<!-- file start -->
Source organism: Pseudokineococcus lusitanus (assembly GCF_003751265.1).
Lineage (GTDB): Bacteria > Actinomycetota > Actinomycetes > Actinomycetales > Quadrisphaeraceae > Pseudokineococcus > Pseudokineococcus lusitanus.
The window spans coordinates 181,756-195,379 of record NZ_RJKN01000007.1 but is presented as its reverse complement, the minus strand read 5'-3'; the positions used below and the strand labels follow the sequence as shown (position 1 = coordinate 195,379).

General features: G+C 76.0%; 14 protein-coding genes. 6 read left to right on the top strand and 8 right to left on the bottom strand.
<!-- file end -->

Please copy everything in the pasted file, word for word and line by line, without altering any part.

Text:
Source organism: Pseudokineococcus lusitanus (assembly GCF_003751265.1).
Lineage (GTDB): Bacteria > Actinomycetota > Actinomycetes > Actinomycetales > Quadrisphaeraceae > Pseudokineococcus > Pseudokineococcus lusitanus.
The window spans coordinates 181,756-195,379 of record NZ_RJKN01000007.1 but is presented as its reverse complement, the minus strand read 5'-3'; the positions used below and the strand labels follow the sequence as shown (position 1 = coordinate 195,379).

General features: G+C 76.0%; 14 protein-coding genes. 6 read left to right on the top strand and 8 right to left on the bottom strand.